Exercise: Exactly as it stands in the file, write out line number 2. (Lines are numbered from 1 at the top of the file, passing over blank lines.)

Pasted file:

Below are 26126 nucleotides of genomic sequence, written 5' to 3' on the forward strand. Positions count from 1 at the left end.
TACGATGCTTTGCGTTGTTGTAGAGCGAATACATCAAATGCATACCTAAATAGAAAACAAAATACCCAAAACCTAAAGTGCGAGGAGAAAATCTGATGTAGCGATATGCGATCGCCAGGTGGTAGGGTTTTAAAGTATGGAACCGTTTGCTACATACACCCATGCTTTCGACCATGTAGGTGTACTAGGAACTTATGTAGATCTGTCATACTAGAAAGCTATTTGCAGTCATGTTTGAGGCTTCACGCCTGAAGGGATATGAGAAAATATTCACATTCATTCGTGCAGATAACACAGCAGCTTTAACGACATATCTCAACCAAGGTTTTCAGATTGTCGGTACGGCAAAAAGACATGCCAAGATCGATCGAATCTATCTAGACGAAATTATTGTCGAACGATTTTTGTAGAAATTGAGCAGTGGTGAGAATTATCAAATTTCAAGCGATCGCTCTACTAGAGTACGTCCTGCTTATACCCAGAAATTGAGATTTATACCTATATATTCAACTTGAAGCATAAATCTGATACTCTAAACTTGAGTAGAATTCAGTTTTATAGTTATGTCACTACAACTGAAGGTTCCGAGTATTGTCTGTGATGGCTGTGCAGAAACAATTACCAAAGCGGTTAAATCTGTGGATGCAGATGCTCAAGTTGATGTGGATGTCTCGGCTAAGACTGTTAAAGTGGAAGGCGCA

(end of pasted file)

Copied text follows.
TACGATGCTTTGCGTTGTTGTAGAGCGAATACATCAAATGCATACCTAAATAGAAAACAAAATACCCAAAACCTAAAGTGCGAGGAGAAAATCTGATGTAGCGATATGCGATCGCCAGGTGGTAGGGTTTTAAAGTATGGAACCGTTTGCTACATACACCCATGCTTTCGACCATGTAGGTGTACTAGGAACTTATGTAGATCTGTCATACTAGAAAGCTATTTGCAGTCATGTTTGAGGCTTCACGCCTGAAGGGATATGAGAAAATATTCACATTCATTCGTGCAGATAACACAGCAGCTTTAACGACATATCTCAACCAAGGTTTTCAGATTGTCGGTACGGCAAAAAGACATGCCAAGATCGATCGAATCTATCTAGACGAAATTATTGTCGAACGATTTTTGTAGAAATTGAGCAGTGGTGAGAATTATCAAATTTCAAGCGATCGCTCTACTAGAGTACGTCCTGCTTATACCCAGAAATTGAGATTTATACCTATATATTCAACTTGAAGCATAAATCTGATACTCTAAACTTGAGTAGAATTCAGTTTTATAGTTATGTCACTACAACTGAAGGTTCCGAGTATTGTCTGTGATGGCTGTGCAGAAACAATTACCAAAGCGGTTAAATCTGTGGATGCAGATGCTCAAGTTGATGTGGATGTCTCGGCTAAGACTGTTAAAGTGGAAGGCGCA